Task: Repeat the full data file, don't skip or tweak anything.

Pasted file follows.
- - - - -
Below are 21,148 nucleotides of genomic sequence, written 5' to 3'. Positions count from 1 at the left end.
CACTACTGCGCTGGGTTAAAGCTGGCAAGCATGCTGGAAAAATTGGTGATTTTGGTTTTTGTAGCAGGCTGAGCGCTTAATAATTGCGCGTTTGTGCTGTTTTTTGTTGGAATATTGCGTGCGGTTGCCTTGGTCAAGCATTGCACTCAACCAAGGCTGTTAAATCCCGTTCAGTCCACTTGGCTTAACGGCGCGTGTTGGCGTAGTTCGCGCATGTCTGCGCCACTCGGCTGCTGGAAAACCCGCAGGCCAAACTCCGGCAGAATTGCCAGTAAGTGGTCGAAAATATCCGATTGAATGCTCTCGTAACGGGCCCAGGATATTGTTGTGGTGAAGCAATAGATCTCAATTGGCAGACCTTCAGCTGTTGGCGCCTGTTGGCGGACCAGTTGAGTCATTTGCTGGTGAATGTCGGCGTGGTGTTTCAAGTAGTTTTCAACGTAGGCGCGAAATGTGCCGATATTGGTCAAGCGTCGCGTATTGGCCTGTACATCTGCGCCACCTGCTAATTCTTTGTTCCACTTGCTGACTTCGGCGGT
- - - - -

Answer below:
Below are 21,148 nucleotides of genomic sequence, written 5' to 3'. Positions count from 1 at the left end.
CACTACTGCGCTGGGTTAAAGCTGGCAAGCATGCTGGAAAAATTGGTGATTTTGGTTTTTGTAGCAGGCTGAGCGCTTAATAATTGCGCGTTTGTGCTGTTTTTTGTTGGAATATTGCGTGCGGTTGCCTTGGTCAAGCATTGCACTCAACCAAGGCTGTTAAATCCCGTTCAGTCCACTTGGCTTAACGGCGCGTGTTGGCGTAGTTCGCGCATGTCTGCGCCACTCGGCTGCTGGAAAACCCGCAGGCCAAACTCCGGCAGAATTGCCAGTAAGTGGTCGAAAATATCCGATTGAATGCTCTCGTAACGGGCCCAGGATATTGTTGTGGTGAAGCAATAGATCTCAATTGGCAGACCTTCAGCTGTTGGCGCCTGTTGGCGGACCAGTTGAGTCATTTGCTGGTGAATGTCGGCGTGGTGTTTCAAGTAGTTTTCAACGTAGGCGCGAAATGTGCCGATATTGGTCAAGCGTCGCGTATTGGCCTGTACATCTGCGCCACCTGCTAATTCTTTGTTCCACTTGCTGACTTCGGCGGT